Helix Water District has partnered with San Diego Gas & Electric and is offering free kits that conserve water and reduce energy use, a win for your wallet and the environment.
A no-cost kit includes a hand held low-flow shower head, three faucet aerators and a LED sensor night light. These easy-to-install items maintain a high-pressure flow while reducing water usage up to 11%. When you save water, you’re also saving energy used for water-heating, which can help lower your monthly energy bill.
Why is SDG&E interested in water conservation? Because the conveyance, treatment, distribution and heating of water, and the treatment of wastewater, accounts for nearly 20 percent of the electricity and 30 percent of the non-power plant related natural gas consumed in California. Saving water saves energy.
Kits are available to SDG&E residential gas customers and are limited to one per household every ten years. To have your free kit mailed to your home visit sdge.com/waterkit. Or visit Helix’s Administration Office in La Mesa, where you can receive your kit in person after completing a pledge form.
Nestle, the largest food company in the world, came under scrutiny last year when the Palm Springs-based Desert Sun revealed that the company was piping millions of gallons of water out of the San Bernardino National Forest and exporting it across the U.S. as Arrowhead Mountain Spring Water — when its permit to do so expired in 1988. This week, voters in Oregon approved a ballot measure to prevent Nestle from tapping into a spring in the Columbia River Gorge, and here in California, the State Water Resources Control Board began investigating Nestlé’s water rights.
Outside Magazine’s new article, Scientists are Controlling the Weather, is a good introduction to the obscure topic of precipitation enhancement technologies — i.e., cloud seeding. Yes, cloud seeding. Cities, counties, utilities and ski resorts across the Southwest utilize the technology to enhance the snowpack in the Sierra, Rockies and local mountains.
Reserve your seats today for the Sustainable Landscapes Design Seminar coming to the Lakeside Community Center on June 4, 2016 from 9:00am to 12:00pm.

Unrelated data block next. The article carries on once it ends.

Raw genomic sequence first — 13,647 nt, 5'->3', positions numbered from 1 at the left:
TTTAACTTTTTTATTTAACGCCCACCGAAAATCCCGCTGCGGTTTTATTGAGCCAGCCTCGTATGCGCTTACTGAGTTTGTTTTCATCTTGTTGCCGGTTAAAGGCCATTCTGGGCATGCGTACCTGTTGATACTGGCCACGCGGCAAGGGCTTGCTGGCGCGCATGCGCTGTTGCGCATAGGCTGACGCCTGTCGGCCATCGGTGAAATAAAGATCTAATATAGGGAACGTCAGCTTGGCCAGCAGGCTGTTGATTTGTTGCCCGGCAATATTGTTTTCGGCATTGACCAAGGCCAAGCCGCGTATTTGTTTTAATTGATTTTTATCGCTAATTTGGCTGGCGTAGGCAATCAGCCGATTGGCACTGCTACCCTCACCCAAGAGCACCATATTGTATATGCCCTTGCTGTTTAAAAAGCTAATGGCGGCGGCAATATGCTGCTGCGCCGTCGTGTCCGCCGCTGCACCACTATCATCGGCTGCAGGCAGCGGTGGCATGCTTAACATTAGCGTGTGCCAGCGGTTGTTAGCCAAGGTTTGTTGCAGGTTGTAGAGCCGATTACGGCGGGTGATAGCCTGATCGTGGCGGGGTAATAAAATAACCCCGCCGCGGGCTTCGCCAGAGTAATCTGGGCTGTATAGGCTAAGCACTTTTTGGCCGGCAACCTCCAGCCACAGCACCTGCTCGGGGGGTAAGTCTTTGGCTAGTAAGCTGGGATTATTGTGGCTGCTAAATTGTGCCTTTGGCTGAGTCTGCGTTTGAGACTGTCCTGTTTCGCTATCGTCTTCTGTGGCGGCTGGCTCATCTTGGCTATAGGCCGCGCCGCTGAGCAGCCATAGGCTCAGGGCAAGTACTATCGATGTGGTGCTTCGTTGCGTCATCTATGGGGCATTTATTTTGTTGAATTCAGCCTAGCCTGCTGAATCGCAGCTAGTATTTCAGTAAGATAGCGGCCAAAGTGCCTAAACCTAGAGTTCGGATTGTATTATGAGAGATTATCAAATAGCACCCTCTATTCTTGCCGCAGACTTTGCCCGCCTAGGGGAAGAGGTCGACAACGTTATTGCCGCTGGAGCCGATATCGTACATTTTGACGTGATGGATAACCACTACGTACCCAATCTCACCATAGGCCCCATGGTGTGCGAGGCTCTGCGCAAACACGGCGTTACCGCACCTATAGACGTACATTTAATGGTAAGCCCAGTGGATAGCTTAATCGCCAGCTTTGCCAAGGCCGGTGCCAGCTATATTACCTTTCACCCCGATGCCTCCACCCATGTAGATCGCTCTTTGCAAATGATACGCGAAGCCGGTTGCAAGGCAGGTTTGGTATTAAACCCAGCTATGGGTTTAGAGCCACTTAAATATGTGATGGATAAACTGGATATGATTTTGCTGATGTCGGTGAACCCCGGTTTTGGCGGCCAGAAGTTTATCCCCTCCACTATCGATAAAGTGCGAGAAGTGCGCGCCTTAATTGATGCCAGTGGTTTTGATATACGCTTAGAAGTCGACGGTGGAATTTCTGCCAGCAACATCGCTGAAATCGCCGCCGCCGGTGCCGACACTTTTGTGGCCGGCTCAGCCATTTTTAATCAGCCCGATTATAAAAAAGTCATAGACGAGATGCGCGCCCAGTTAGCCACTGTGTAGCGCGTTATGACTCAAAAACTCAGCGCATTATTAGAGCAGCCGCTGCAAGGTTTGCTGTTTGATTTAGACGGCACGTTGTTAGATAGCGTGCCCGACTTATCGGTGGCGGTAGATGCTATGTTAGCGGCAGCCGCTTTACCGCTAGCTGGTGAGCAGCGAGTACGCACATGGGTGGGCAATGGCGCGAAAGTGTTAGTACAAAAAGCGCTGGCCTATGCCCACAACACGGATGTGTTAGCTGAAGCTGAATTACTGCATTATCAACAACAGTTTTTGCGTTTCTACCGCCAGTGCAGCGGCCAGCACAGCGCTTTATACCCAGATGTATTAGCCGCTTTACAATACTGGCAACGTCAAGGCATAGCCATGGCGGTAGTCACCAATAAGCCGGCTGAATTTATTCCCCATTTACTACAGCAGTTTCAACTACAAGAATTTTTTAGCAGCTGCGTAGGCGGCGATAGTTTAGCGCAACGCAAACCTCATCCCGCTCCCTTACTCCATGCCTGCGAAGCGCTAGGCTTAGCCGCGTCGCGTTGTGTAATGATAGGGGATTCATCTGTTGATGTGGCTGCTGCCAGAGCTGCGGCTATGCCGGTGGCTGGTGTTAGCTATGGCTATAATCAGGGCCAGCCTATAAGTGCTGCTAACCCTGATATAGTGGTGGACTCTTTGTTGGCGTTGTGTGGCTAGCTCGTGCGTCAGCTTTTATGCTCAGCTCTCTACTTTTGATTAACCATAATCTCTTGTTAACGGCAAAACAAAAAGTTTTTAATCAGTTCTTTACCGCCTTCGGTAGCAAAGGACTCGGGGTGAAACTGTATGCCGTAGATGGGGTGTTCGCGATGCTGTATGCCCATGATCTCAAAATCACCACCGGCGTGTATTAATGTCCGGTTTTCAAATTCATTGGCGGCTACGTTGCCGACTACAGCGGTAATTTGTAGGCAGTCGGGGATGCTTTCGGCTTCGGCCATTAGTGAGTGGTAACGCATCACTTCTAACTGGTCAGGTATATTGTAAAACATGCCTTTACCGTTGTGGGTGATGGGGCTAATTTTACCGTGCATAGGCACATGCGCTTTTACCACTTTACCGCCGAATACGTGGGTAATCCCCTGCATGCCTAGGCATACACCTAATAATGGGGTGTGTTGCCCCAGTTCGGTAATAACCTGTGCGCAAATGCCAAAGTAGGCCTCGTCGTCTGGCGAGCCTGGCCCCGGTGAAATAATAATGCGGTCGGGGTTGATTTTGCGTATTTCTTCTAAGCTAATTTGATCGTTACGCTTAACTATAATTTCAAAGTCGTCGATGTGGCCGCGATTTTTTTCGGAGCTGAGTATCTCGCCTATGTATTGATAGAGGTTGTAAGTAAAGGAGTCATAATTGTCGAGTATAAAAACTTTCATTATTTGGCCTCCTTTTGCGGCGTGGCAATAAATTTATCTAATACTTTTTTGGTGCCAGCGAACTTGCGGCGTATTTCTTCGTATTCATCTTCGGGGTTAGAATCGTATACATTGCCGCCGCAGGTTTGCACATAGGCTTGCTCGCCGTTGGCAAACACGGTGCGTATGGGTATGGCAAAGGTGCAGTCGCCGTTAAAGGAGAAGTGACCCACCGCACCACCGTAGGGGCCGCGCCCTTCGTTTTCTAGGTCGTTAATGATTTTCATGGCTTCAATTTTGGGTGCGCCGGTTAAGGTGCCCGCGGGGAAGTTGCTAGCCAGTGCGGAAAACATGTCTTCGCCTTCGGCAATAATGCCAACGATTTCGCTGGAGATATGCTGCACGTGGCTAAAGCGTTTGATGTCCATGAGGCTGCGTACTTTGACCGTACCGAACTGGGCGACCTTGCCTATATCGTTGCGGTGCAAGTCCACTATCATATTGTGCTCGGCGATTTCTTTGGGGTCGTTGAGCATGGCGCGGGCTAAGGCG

This free, three-hour seminar will show you how to design and install a water-efficient and watershed-friendly landscape. You will learn how to contour your property to capture rainwater and reduce water pollution caused by stormwater runoff, and key landscape design principles like how to identify, select and group plants in your landscape based on their water needs. Participants should bring a 1/4 inch scale drawing of their property to the seminar, so they can work on their specific landscaping issues and ideas, and are encouraged to read the California Friendly Landscape Training FAQs before the seminar.
Photo: Lake Shasta, California’s largest reservoir, 93 percent full on May 1st. Mount Shasta is in the background. Source: Allen Schaben
Executive Order B-37-16, issued by Governor Brown on May 9th, instructs the State Water Resources Control Board to update emergency water conservation regulations, “In recognition of the differing water supply conditions across the state.”
This is good news for the San Diego region, which has been developing new water resources and increasing water conservation for over 20 years. From 2008 to 2016, in response to drought conditions, Helix customers reduced their water use by 36 percent. Take a bow — you deserve a standing ovation.
San Diego County water agencies, including Helix, have been lobbying the State Water Resources Control Board to allow regional management of drought conditions since November, 2015. “I think they heard us,” said Helix’s general manager, Carlos Lugo. “They want to put in place a long-term approach to conservation, and the most effective way to do that is to allow and help regions put together the best mix of water resources and conservation strategies based on their location, just like we did here in San Diego.”
The State Water Resources Control Board is proposing that water agencies assume water supply conditions over the next three years mirror conditions from 2012 to 2015 and that customers conserve over the next three years at the same level they did in 2013 and 2014. Water agencies that will face a water shortage in three years must adopt a conservation level now equal to the amount of the shortage.
“We expect our conservation requirement will decrease,” said Lugo.